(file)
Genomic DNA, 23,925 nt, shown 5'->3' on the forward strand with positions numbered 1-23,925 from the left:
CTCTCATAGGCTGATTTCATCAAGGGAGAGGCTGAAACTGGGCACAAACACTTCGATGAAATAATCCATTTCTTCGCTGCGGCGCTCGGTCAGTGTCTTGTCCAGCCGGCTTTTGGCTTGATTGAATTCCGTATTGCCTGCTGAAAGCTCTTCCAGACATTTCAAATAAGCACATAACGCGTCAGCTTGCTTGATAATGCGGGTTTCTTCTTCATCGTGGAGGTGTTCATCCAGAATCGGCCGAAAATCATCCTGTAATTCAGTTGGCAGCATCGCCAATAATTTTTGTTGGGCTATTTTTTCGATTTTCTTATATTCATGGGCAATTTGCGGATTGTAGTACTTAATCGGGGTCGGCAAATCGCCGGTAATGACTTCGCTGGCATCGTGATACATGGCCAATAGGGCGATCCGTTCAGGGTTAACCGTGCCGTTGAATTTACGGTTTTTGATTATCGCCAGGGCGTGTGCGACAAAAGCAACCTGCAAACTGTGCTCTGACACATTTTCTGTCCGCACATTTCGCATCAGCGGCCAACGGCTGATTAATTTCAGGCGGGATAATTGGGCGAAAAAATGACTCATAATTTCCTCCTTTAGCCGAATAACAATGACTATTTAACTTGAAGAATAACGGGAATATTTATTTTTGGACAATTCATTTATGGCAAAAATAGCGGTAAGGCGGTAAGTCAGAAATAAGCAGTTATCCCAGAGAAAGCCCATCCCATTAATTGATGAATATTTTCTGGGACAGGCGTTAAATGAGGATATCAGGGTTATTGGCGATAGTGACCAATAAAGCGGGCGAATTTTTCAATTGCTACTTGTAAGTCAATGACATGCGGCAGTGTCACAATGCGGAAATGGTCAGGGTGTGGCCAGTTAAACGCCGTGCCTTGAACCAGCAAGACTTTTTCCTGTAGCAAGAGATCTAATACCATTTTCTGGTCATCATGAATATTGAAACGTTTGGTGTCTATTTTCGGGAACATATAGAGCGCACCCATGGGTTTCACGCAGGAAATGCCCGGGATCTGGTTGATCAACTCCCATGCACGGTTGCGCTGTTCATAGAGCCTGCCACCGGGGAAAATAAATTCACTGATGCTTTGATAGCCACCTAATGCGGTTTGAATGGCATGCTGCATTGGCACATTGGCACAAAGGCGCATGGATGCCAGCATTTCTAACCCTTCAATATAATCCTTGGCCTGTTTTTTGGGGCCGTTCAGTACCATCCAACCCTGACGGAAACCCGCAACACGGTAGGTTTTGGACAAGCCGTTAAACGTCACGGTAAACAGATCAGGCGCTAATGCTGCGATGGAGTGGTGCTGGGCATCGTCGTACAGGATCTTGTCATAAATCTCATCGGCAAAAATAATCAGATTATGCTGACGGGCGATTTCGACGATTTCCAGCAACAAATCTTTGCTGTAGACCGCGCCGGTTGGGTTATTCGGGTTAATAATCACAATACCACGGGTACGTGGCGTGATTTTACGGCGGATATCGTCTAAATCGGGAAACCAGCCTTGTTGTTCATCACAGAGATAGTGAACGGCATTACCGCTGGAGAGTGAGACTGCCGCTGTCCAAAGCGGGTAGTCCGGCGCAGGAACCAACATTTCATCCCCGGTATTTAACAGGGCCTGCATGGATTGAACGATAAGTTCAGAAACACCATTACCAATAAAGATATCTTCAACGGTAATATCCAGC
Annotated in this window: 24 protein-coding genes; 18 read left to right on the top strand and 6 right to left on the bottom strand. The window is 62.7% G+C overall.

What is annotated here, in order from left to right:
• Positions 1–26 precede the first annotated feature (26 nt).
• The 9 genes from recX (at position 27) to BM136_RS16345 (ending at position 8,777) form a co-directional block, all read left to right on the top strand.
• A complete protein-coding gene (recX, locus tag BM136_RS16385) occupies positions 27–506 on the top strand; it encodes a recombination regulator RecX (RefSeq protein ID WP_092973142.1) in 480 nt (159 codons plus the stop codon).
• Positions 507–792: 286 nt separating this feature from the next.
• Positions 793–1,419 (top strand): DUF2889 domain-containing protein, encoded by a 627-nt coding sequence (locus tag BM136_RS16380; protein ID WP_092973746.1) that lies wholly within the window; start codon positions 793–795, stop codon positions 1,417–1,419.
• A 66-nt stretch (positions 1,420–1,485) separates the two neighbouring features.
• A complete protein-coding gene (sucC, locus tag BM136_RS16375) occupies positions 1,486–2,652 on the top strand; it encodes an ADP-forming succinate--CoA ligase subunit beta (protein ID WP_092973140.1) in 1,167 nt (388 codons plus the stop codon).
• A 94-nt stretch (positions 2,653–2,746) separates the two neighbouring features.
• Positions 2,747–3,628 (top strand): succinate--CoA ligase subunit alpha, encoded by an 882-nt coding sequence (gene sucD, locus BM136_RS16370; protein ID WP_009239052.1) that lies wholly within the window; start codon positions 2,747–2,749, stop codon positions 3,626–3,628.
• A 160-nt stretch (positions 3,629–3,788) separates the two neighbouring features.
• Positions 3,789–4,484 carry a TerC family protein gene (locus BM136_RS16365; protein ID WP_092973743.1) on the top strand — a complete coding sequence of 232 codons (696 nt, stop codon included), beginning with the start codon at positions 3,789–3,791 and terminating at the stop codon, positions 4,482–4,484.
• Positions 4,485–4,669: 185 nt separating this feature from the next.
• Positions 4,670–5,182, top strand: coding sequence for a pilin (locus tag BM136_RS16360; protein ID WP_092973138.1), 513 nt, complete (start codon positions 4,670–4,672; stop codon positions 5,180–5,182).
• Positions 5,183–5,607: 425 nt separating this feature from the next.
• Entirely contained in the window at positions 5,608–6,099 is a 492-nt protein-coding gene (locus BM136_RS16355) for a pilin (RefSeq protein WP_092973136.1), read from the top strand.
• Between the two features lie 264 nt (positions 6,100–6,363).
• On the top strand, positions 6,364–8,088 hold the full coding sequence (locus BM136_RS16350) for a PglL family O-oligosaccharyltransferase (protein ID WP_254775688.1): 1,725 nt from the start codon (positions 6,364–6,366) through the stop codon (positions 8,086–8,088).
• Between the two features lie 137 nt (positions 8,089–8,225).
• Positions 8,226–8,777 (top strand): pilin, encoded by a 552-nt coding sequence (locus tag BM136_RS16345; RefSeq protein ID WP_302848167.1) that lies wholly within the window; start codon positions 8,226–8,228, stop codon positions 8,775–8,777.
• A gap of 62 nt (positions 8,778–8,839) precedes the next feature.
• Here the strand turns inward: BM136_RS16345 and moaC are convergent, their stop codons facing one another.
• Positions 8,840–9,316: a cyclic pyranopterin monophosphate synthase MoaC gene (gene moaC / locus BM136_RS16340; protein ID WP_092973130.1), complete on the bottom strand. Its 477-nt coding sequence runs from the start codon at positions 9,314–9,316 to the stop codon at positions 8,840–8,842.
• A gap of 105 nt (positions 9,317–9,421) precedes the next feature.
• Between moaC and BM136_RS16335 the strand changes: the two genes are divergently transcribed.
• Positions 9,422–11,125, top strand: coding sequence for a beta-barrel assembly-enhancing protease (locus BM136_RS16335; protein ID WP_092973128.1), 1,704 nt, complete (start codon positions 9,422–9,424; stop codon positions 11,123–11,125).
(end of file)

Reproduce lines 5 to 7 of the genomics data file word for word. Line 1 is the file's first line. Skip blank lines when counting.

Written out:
• Positions 1–26 precede the first annotated feature (26 nt).
• The 9 genes from recX (at position 27) to BM136_RS16345 (ending at position 8,777) form a co-directional block, all read left to right on the top strand.
• A complete protein-coding gene (recX, locus tag BM136_RS16385) occupies positions 27–506 on the top strand; it encodes a recombination regulator RecX (RefSeq protein ID WP_092973142.1) in 480 nt (159 codons plus the stop codon).